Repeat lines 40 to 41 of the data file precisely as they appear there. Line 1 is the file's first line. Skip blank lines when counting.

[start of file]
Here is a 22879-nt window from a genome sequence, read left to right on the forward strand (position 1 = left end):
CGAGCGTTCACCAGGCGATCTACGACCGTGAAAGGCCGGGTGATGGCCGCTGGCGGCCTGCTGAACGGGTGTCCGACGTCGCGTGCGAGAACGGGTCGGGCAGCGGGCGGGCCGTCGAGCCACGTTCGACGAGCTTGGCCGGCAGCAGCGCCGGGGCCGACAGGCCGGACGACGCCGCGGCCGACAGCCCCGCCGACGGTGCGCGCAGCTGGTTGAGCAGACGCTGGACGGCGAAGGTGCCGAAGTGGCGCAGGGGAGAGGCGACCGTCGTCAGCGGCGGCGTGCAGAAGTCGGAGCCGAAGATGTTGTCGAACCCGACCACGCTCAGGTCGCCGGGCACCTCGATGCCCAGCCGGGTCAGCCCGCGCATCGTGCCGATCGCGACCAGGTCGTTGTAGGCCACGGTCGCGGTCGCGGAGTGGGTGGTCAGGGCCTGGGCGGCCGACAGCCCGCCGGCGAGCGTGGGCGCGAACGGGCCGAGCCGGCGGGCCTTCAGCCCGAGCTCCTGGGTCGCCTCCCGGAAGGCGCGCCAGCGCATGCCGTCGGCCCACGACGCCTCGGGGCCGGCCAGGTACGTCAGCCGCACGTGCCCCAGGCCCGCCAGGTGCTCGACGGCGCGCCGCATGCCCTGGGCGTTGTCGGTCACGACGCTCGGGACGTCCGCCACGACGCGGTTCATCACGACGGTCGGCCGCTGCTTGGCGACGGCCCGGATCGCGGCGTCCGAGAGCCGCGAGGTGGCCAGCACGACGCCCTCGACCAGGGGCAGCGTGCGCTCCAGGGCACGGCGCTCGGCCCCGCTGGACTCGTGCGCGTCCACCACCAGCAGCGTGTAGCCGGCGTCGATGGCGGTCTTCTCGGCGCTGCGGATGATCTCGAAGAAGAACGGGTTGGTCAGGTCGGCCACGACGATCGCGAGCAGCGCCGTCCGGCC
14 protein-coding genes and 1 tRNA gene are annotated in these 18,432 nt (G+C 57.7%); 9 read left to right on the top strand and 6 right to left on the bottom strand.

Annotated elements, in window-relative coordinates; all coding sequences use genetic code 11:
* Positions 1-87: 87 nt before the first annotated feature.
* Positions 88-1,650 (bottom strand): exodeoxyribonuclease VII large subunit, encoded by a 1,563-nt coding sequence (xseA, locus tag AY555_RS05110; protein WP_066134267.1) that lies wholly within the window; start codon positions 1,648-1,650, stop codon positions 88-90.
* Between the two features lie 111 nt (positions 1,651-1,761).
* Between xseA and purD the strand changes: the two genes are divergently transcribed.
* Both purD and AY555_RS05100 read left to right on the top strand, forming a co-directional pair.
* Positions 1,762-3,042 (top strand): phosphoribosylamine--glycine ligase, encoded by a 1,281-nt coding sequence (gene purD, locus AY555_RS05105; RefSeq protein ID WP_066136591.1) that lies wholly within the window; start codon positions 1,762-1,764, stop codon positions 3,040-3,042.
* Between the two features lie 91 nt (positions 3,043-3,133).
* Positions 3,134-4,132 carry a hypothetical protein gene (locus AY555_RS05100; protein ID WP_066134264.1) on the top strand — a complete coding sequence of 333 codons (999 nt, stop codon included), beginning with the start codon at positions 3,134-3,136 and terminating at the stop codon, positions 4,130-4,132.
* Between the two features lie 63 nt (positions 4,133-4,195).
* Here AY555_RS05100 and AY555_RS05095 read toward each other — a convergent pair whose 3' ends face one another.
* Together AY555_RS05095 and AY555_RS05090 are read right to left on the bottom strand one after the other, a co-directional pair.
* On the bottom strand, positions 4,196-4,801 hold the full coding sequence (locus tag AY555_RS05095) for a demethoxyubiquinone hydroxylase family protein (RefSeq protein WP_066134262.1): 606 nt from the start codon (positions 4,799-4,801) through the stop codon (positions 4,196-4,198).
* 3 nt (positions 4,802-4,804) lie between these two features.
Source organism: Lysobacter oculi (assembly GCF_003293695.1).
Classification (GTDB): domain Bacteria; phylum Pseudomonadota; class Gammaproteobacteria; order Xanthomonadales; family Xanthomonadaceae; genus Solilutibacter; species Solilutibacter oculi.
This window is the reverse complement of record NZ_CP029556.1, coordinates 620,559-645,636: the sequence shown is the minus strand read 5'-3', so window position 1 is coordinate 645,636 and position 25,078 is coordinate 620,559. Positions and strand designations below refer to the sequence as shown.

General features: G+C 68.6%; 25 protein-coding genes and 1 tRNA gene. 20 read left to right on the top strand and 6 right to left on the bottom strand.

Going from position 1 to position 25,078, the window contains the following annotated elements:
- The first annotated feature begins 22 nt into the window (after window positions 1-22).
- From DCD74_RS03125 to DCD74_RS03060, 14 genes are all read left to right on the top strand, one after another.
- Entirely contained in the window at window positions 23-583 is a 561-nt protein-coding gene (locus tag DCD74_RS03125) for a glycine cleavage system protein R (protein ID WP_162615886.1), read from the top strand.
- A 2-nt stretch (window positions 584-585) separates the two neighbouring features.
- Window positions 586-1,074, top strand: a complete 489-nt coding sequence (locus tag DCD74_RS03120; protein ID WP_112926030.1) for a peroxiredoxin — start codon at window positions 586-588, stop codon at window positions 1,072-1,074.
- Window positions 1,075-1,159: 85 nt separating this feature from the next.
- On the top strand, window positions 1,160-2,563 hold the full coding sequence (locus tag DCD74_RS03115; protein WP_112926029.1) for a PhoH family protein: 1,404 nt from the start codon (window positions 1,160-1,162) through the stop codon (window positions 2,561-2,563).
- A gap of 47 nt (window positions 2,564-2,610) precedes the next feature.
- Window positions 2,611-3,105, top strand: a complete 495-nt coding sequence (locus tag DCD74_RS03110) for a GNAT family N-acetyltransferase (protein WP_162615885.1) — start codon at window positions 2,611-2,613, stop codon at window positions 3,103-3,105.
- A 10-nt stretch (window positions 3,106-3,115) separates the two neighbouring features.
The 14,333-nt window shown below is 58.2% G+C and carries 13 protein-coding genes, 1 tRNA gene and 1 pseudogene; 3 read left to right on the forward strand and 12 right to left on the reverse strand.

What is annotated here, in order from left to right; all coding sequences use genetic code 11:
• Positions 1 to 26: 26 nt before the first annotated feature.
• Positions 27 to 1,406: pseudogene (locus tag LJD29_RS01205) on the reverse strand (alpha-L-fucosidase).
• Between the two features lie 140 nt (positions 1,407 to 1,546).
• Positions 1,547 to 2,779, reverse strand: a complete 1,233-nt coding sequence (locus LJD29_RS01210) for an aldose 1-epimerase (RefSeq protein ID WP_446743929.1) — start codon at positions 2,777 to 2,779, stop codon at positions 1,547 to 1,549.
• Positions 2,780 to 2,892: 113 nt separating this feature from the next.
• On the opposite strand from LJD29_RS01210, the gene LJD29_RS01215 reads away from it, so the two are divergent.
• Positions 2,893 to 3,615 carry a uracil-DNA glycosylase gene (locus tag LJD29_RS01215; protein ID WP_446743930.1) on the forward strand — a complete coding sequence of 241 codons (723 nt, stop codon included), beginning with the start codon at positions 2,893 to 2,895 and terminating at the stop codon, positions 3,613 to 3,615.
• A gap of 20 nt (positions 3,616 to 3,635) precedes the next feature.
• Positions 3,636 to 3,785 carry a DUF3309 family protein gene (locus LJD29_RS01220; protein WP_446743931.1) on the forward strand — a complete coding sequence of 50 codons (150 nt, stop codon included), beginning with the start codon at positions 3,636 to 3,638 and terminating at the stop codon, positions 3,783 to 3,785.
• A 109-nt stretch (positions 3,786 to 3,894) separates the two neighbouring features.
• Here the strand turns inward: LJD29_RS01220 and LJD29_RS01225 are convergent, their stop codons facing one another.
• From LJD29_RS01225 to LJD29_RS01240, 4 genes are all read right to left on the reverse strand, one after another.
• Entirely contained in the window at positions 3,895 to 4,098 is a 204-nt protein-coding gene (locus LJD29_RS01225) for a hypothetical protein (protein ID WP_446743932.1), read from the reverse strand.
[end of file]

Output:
• On the opposite strand from LJD29_RS01210, the gene LJD29_RS01215 reads away from it, so the two are divergent.
• Positions 2,893 to 3,615 carry a uracil-DNA glycosylase gene (locus tag LJD29_RS01215; protein ID WP_446743930.1) on the forward strand — a complete coding sequence of 241 codons (723 nt, stop codon included), beginning with the start codon at positions 2,893 to 2,895 and terminating at the stop codon, positions 3,613 to 3,615.